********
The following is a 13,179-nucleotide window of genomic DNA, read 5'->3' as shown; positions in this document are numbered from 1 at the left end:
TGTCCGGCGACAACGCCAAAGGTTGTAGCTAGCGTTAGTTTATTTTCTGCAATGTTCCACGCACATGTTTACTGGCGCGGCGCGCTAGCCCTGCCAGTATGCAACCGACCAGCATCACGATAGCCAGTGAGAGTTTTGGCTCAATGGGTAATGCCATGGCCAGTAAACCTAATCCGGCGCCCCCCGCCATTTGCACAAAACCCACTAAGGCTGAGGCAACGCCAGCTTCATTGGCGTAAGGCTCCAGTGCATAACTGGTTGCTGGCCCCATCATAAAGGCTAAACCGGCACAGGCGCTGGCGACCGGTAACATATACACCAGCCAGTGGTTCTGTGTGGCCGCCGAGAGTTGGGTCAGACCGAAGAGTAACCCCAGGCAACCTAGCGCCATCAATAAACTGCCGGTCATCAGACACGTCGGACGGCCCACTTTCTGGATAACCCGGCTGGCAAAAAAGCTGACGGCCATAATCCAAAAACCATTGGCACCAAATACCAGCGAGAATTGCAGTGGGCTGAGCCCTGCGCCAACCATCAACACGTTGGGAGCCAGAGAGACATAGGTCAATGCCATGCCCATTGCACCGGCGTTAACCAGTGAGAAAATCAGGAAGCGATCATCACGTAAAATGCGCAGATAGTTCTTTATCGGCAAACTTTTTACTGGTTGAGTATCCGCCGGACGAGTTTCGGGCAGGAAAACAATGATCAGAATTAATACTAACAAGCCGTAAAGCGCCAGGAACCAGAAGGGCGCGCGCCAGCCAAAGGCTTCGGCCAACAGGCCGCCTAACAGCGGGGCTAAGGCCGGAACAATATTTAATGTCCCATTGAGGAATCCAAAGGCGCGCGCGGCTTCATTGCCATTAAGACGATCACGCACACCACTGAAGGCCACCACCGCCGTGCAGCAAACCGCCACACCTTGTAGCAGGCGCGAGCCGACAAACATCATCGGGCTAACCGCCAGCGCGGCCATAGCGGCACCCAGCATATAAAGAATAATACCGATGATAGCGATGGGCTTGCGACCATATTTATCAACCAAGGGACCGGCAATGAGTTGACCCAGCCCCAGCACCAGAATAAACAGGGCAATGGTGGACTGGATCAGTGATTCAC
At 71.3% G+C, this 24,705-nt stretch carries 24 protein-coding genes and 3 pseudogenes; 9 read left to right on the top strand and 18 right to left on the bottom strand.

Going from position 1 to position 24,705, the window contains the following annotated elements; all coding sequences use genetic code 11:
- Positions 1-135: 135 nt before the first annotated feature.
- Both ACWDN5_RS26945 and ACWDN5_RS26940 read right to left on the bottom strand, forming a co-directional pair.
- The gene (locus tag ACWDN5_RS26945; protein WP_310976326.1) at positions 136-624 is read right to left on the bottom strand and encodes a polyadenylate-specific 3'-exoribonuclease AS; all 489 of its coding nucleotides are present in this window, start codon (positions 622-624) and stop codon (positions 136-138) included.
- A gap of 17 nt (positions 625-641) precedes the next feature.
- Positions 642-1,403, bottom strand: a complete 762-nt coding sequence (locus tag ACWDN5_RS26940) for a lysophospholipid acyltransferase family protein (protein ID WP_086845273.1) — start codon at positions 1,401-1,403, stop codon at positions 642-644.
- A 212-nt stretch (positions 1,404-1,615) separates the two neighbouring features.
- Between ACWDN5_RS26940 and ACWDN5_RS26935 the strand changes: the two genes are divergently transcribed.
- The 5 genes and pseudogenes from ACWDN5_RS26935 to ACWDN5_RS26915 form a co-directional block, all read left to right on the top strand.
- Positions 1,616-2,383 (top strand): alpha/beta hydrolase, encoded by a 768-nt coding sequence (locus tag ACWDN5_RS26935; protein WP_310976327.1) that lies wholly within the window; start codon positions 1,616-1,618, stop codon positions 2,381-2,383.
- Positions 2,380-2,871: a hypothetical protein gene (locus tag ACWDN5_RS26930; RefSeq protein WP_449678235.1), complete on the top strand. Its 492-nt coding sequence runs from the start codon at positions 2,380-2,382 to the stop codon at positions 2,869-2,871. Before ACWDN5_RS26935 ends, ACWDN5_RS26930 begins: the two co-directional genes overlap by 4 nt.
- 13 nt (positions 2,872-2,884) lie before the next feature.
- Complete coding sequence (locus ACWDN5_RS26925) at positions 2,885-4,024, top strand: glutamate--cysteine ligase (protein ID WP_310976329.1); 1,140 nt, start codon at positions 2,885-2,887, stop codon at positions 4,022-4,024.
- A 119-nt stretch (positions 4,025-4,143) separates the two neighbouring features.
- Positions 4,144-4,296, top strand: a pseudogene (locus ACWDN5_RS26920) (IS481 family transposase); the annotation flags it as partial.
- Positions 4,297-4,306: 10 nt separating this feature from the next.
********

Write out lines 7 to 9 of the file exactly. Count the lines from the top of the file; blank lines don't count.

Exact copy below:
- The gene (locus tag ACWDN5_RS26945; protein WP_310976326.1) at positions 136-624 is read right to left on the bottom strand and encodes a polyadenylate-specific 3'-exoribonuclease AS; all 489 of its coding nucleotides are present in this window, start codon (positions 622-624) and stop codon (positions 136-138) included.
- A gap of 17 nt (positions 625-641) precedes the next feature.
- Positions 642-1,403, bottom strand: a complete 762-nt coding sequence (locus tag ACWDN5_RS26940) for a lysophospholipid acyltransferase family protein (protein ID WP_086845273.1) — start codon at positions 1,401-1,403, stop codon at positions 642-644.